17. That’s one way to get yourself noticed on the street. Which is exactly the opposite of what I want to happen when I’m doing street photography.

    Still, it does look pretty cool. Maybe if I win the lottery…

  18. Anodising is a quite simple process; Leica could be releasing new colours for various lenses for years to come. Hopefully the extra profit from this endeavour will allow them to upgrade some of their cameras. It looks hideous.

  19. Not surprising, the company did/does sell a camera digital camera with no viewfinder and at a premium. I honestly think they sit back and laugh at their buyers sometimes.

  20. Every Leica shooter I know shoots seriously and loves photography.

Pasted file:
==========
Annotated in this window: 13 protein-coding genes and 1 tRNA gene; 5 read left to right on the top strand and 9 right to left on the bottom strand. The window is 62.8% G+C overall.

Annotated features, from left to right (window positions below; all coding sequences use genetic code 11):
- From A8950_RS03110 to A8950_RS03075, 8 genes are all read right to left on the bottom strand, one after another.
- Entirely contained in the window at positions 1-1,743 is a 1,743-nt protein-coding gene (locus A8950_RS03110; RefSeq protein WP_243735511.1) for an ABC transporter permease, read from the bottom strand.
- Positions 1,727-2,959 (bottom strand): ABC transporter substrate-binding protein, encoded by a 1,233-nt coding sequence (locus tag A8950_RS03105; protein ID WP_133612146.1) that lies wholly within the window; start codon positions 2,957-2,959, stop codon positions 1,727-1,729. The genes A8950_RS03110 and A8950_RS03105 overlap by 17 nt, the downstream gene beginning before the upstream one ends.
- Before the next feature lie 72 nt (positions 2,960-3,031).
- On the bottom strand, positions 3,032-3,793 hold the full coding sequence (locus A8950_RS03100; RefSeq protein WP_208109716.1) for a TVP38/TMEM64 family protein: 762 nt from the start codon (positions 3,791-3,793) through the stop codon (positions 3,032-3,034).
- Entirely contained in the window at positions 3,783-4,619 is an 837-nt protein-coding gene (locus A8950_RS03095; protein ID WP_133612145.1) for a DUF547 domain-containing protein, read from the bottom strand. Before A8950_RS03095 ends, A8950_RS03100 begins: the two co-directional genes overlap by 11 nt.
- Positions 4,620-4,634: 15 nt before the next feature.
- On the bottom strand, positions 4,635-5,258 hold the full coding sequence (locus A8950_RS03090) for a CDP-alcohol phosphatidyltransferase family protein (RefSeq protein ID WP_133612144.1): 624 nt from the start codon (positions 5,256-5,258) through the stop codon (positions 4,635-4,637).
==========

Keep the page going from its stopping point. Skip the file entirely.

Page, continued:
None want people to know they have a Leica.
    In fact they go out of their way not to show off their cameras.
    They do not look down on other camera systems. They use Summarit lenses or Summilux lenses because they like how the lenses render- nothing else !
    Question who is buying this “other stuff” ?

    • Good point! Leica shooters do not wear straps that say “Nikon D4” in big bright letters. Ironically, the Leica is more Japanese than the Japanese cameras. Small, modest, beautiful, simple.

  21. It’s a social inclusion thing. Give the footpads, struggling hit-and-run thieves and cut-the-strap dashers something to aim for. Why should they endlessly search for good gear when this gives them a 100 metre visual to plan a successful grab with the knowledge that what they pick up is going to be worth the trouble?